The thing that makes this '2nd chance'-time travel plot a really good story is the lead's resistance to repeating the past - in this I cheered her on and wished for the best, because she tries so very hard to avoid the bad things from her adult life and focuses on making the good things happen, most importantly her pregnancy. Watching her come to terms with the things, she realizes she cannot change - most of all her own feelings - is watching an immature adult finally take on adulthood.
That she is also never overly smart, ie. exploiting her superior knowledge of events or experience of life lived, makes her presence in her past one of watching consciousness and self confidence at play. One can imagine oneself being utterly certain about events, as if one had lived them before - and willing to pay the price of certainty.
I don't care about the (surprisingly few) little inconsistencies in the plot - all that matters is the lead being true to her heart. And I was genuinely relieved (if not surprised) that she lets go of trying to fight her heart and starts listening to it, rather than hiding in a bottle.
This message runs through the movie, even to the quoting of the 12 step confirmation: "... and the wisdom to know the difference." It is not moralizing, but there appears to be a need to bring it across. If you come away with only the conclusion that there is no love at the bottom of a bottle, you have probably made the director happy.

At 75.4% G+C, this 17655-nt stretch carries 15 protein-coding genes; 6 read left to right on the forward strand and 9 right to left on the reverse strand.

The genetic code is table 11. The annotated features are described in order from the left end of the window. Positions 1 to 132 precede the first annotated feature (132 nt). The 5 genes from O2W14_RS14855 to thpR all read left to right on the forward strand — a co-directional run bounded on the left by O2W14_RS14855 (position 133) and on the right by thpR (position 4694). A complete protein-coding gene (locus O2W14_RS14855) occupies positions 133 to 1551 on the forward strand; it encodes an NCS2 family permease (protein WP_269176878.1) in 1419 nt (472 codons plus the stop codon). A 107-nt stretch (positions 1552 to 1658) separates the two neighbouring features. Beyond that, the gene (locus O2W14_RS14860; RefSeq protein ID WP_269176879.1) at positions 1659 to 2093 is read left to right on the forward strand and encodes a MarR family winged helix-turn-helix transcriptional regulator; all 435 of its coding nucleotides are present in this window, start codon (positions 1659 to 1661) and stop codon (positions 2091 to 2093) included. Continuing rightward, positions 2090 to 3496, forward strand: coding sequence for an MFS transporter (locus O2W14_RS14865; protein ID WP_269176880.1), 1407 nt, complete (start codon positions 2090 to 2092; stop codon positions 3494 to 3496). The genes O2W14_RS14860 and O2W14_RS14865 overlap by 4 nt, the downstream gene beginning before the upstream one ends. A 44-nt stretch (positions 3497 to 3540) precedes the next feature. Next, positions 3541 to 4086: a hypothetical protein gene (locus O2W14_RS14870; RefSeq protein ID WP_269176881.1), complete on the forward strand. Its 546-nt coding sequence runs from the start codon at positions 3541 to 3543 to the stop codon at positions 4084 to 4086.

Apart from this I really enjoyed the director-lead in her roles - she shone, when she played 16, and looked her real age, when she let the energy evaporate, and then managed to merge the two in the final scenes. Good energy manifestation!
In the tradition of French movies, it is with more than a touch of poetry and focus on genuine human emotions, here the touch of lips as the deciding factor and holder of all important memories, that the movie concludes. French movies remember the body and don't focus overly on sex. Very important in Western and specifically European culture, with the present battle raging between explicitness and sensuality: Remember that the body remembers everything, and that we ARE our bodies!
BTW: I DO wonder if the bicycle crash was an accident, but boy, that looked like something you don't walk away from unscathed!
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Camille was sixteen years-old when she met Eric. They fell madly in love and had a daughter... 25 years later: Eric is leaving Camille for a younger woman. That's New Year's Eve, and Camille suddenly finds herself back in her past. She is sixteen again and has returned to her parents, her girlfriends, her childhood... and Eric. Will she flee and try to change the course of their lives? Will she fall in love with him again, even though she knows how their story will end?—lletaif
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